Washtenaw County is appealing a discrimination lawsuit in which they were ordered to pay $1.2 million to a Muslim man who says he was unfairly passed over for a promotion and called a terrorist.
Ali Aboubaker, 56, of Ypsilanti, said he was denied an opportunity to interview for the Entry Level Drain Inspector Position because of his “race, national origin, or religion.”
A U.S. District Court jury awarded Aboubaker $1.2 million due to lost wages and other damages.
One of the attorneys for the county, Thomas Wurst, confirmed they were planning an appeal but declined to elaborate.
“I would prefer not to comment at this time,” said Wurst, an attorney with the law firm Miller and Johnson in Grand Rapids. “We are proceeding with an appeal as we believe the verdict is inconsistent with the facts and contrary to law.”
Wurst would not go into any further detail, but usually within a year, an appeal is heard at the next level.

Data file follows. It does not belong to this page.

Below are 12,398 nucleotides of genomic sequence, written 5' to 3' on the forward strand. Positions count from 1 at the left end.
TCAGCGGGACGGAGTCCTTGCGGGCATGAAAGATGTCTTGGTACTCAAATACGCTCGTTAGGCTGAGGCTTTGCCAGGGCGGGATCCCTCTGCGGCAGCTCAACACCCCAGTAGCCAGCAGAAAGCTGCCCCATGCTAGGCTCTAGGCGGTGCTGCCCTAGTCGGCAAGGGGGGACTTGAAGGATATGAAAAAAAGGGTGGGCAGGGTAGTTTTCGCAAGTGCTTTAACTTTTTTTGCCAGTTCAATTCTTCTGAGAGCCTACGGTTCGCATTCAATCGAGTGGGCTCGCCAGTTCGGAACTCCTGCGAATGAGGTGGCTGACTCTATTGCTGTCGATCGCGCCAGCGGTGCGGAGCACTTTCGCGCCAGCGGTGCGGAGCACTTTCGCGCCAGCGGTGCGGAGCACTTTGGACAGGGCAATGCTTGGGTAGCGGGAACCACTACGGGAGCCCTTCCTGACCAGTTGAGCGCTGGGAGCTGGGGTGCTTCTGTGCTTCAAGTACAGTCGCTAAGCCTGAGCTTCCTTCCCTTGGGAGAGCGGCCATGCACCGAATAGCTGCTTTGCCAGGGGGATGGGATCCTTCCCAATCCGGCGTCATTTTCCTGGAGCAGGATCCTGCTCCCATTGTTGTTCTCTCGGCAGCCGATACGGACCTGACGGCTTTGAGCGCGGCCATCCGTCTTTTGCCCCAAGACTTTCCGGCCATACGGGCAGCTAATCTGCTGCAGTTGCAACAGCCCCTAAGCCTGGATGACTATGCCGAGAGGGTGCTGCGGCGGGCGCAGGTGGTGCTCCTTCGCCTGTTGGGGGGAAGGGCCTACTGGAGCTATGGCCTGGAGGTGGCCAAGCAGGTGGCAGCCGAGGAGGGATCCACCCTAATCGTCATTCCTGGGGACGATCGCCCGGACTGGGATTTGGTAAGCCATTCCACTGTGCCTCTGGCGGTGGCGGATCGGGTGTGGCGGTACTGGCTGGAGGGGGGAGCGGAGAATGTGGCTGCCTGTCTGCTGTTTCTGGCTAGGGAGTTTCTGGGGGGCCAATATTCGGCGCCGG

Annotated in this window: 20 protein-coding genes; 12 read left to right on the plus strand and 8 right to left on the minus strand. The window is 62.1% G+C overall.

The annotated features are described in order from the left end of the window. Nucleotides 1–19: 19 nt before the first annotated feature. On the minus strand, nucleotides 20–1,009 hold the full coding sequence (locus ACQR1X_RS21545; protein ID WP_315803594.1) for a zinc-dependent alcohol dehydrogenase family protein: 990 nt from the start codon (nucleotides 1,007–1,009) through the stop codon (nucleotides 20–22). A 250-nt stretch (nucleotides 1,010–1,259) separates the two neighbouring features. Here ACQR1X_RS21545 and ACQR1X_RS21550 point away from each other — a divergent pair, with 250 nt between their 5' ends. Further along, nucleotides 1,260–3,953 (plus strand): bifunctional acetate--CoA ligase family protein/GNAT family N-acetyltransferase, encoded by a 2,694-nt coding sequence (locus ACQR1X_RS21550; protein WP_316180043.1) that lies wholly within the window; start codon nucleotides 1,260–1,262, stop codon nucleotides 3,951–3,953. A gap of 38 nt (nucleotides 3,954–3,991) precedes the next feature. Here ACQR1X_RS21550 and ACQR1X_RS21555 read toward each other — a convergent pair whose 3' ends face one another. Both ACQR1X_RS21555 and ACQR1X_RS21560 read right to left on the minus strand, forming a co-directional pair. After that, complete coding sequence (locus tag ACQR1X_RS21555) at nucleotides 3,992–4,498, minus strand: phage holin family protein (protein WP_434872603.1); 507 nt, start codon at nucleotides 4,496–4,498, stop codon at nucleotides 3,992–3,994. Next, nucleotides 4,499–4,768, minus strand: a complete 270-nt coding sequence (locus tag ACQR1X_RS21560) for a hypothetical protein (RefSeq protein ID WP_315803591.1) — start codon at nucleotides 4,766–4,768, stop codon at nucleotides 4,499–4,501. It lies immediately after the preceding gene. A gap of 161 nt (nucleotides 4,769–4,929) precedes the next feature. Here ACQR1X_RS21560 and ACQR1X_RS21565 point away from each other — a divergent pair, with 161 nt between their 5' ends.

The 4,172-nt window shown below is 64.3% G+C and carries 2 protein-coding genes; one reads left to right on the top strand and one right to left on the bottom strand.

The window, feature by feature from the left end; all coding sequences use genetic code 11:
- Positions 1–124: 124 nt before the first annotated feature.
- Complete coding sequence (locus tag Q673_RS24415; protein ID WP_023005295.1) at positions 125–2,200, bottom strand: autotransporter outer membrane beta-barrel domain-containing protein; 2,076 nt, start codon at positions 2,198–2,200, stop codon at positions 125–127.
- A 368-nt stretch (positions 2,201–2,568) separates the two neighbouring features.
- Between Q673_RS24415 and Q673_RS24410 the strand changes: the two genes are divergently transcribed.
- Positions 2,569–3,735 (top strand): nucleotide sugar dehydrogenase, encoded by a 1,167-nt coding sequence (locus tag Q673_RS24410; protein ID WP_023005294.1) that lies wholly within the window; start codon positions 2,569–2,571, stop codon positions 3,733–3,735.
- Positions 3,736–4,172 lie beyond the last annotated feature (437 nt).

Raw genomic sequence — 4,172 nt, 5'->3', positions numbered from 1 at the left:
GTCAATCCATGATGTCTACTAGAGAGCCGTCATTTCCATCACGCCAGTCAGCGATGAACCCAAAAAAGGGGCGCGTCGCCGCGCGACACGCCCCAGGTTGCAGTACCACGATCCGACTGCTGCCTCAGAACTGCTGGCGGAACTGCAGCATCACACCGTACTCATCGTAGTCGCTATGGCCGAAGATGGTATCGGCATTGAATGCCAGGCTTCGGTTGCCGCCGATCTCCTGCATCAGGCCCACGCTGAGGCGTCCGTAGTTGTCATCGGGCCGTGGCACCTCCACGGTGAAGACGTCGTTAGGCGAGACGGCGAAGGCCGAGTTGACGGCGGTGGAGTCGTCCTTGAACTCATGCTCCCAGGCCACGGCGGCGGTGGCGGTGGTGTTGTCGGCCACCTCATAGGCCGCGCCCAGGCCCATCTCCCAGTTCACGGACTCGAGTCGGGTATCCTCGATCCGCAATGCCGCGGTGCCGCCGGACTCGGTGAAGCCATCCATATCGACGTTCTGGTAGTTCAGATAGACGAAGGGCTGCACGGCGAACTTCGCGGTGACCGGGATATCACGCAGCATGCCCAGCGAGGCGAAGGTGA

According to court documents, the jury also found that Washtenaw County acted with malice or reckless indifference to Aboubaker’s rights by denying him an opportunity to interview for the drain inspector position.
Also according to court documents, the award included actual damages of wages ($321,490.13), future wages ($614,028.97), and other damages ($250,000), including damages arising out of future pecuniary losses, emotional pain, suffering, inconvenience, mental anguish, loss of enjoyment of life, and other non-pecuniary losses.
“It was a record based on recent memory,” said Shareef Akeel, the lawyer for Aboubaker, with the law firm Akeel and Valentine in Troy. “We were all stunned. But the jury saw the terrible wrong the county committed.”
Akeel said they are in the process of filing for further awards as well.
“The jury saw a true, sincere, humble man that had a strong work ethic, but that was terribly wronged by the county,” said Akeel. “We have now filed for prejudgment interest of $160,000, and attorney fees for $109,000 as allowed under federal law. These motions are pending. So in total, the county may end up paying in excess of $1.4 million.”